Entity Framework Context Lifetime Questions

asp.net-mvc c# entity-framework idisposable using

Question

In an ASP.NET MVC application, what is the ideal lifespan of an Entity Framework context? Isn't it preferable to preserve the context for as little time as possible?

Think about the controller action that follows:

public ActionResult Index()
{
    IEnumerable<MyTable> model;

    using (var context = new MyEntities())
    {
        model = context.MyTable;
    }

    return View(model);
}

The Entity Framework context has left its scope while the view is rendering the page, hence the code above will not function. How might others organize the aforementioned code?

1
22
4/20/2017 4:21:58 PM

Accepted Answer

Let's engage in some debate!

For a variety of reasons, I don't agree with the broad MVC + EF agreement that maintaining a context for the whole of the request is a good idea.

decrease in performance Do you have any idea how much it costs to create a new database context? Well, that's "The creation of a DataContext is inexpensive and lightweight." from "MSDN."

Once you go live, getting the IoC incorrect will first appear acceptable. If you configure your IoC container to dispose of your context on your behalf and you make a mistake, you really make a mistake. I've now twice observed enormous memory leaks caused by an IoC container that didn't always properly dispose of a context. Before your servers start failing under typical amounts of concurrent users, you won't realize you've configured it incorrectly. Run some load tests since it won't happen during development!

Inadvertently loading slowly In order to display your most current articles on your homepage, you return an IQueryable of them. One day another person is requested to display the quantity of comments next to the relevant content. So they just add the code the View to display the comment count in the manner shown...

@foreach(var article in Model.Articles) {
    <div>
        <b>@article.Title</b> <span>@article.Comments.Count() comments</span>
    </div>
}

Works and looks just nice. The comments weren't included in the data you actually supplied, thus this will now contact the database again for each item in the loop. Issue SELECT N+1. 11 database calls for 10 articles. Okay, so the code is incorrect, but because it is simple to create mistakes, they will occur.

By turning off your context in your data layer, you can avoid this. However, a NullReferenceException on the article won't cause the function to crash. Count() the comments? In order to get the information required for the View layer, you will be forced to alter the Data layer. This is how things ought to be.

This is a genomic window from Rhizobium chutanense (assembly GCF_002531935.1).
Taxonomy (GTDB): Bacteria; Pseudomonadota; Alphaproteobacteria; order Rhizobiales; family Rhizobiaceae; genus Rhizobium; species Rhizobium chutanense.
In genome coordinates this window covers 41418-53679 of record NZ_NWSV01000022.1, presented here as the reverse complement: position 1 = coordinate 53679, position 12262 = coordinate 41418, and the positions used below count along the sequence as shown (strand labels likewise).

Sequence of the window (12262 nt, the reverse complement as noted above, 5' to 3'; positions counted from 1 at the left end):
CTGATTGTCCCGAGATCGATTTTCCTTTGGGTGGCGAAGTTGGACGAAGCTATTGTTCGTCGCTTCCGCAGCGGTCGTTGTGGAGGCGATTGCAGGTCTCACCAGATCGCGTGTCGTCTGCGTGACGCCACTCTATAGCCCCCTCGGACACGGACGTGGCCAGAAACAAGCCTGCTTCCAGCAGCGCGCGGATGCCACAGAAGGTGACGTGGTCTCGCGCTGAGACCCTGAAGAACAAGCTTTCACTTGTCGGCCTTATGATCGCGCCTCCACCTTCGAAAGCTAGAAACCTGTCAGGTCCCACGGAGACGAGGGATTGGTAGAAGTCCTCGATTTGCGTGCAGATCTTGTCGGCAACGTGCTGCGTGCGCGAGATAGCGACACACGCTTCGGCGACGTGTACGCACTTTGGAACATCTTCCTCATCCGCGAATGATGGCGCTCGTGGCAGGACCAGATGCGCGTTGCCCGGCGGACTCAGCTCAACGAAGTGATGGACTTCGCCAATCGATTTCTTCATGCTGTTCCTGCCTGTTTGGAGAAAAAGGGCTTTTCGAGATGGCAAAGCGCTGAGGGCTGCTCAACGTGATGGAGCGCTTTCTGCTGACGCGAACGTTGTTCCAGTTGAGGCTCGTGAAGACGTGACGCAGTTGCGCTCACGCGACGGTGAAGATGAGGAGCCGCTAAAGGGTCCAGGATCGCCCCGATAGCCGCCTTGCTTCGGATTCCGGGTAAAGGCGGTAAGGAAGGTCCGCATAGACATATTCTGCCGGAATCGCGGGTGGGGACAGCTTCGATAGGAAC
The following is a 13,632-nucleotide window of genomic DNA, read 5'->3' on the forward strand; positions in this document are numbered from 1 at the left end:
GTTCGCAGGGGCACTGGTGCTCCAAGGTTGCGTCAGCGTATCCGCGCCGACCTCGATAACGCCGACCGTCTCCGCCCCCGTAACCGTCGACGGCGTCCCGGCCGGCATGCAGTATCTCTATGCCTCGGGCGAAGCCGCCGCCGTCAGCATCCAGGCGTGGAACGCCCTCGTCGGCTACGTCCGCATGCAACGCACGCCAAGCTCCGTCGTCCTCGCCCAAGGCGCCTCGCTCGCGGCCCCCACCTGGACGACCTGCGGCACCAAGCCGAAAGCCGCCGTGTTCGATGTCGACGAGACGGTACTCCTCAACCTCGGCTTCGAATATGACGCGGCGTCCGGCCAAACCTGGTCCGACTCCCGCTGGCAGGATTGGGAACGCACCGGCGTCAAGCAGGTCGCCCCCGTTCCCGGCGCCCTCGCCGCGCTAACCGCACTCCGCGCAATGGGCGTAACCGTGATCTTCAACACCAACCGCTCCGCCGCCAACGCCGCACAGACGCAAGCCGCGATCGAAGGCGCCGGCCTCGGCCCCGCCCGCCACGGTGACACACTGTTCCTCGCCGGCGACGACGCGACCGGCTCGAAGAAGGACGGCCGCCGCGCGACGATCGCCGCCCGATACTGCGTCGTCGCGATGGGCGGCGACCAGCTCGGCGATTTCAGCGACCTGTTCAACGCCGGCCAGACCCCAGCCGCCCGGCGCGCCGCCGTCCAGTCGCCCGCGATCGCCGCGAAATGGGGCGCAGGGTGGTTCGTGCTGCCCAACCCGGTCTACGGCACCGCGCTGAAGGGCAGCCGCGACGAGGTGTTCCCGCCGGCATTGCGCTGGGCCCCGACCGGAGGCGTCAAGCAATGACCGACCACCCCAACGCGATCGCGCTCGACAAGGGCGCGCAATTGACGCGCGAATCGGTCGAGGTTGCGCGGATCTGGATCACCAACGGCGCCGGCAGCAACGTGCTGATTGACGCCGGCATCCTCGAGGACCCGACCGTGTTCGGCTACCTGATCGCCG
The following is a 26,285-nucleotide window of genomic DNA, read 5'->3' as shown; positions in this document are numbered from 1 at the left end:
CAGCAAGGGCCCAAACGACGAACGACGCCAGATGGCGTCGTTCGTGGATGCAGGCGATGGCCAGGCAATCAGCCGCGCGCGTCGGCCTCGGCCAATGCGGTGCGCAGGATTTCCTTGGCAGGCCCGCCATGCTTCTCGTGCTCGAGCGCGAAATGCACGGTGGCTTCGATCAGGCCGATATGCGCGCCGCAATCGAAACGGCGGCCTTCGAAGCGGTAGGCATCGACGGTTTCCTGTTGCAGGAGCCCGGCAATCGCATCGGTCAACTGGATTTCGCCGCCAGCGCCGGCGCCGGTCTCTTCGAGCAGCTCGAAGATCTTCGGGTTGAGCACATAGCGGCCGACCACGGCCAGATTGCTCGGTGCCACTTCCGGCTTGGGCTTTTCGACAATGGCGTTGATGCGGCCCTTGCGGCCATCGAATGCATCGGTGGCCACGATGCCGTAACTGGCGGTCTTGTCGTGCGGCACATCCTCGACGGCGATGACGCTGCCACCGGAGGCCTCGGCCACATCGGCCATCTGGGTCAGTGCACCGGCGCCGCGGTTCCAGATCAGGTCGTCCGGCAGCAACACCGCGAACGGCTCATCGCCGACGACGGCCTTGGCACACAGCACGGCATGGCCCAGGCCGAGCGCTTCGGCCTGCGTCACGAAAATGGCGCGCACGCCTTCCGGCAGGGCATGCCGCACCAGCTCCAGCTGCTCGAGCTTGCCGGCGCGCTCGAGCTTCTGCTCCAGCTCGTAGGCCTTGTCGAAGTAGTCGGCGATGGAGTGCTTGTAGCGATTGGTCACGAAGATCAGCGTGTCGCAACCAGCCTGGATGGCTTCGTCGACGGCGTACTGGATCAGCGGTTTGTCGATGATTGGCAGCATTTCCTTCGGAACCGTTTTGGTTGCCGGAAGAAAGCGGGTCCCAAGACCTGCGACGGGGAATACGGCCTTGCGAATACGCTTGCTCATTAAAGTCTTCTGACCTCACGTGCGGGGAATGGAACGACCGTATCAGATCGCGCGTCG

Code odor Simply said, touching the database from your View is flawed in some way. You are aware that an IQueryable hasn't really been used to query the database, therefore disregard that object. Prior to leaving your data layer, ensure that your database has been accessed.

So, the response

In my view, your code ought to look like this.

DataLayer:

public List<Article> GetArticles()
{
    List<Article> model;

    using (var context = new MyEntities())
    {
        //for an example I've assumed your "MyTable" is a table of news articles
        model = (from mt in context.Articles
                select mt).ToList();
        //data in a List<T> so the database has been hit now and data is final
    }

    return model;
}

Controller:

public ActionResult Index()
{
    var model = new HomeViewModel(); //class with the bits needed for you view
    model.Articles = _dataservice.GetArticles(); //irrelevant how _dataService was intialised
    return View(model);
}

You shouldn't try to experiment with having an IoC container manage context until you have completed this and understood it. Please heed my caution as I've seen two significant failures:)

But in all honesty, do what you want; programming is enjoyable and should be a personal choice. I'm just sharing mine with you. However, under no circumstances should you begin utilizing IoC context for each controller or request just because "all the cool kids are doing it." Do it because you actually care about its advantages and are aware of how it should be carried out.

51
5/28/2012 10:06:24 AM

Popular Answer

I agree that we should only bind the context once for each request. InRequestScope, which is quite effective and uses Ninject

Bind<MyContext>().ToSelf().InRequestScope();

Additionally, it's a good idea to enumerate the set as closely as feasible to the query, for example:

public ActionResult Index()
{
    IEnumerable<MyTable> model;

    using (var context = new MyEntities())
    {
        model = (from mt in context.MyTable
                select mt).ToArray();
    }
    return View(model);
}

This will assist you in preventing inadvertent query augmentation from your point of view.



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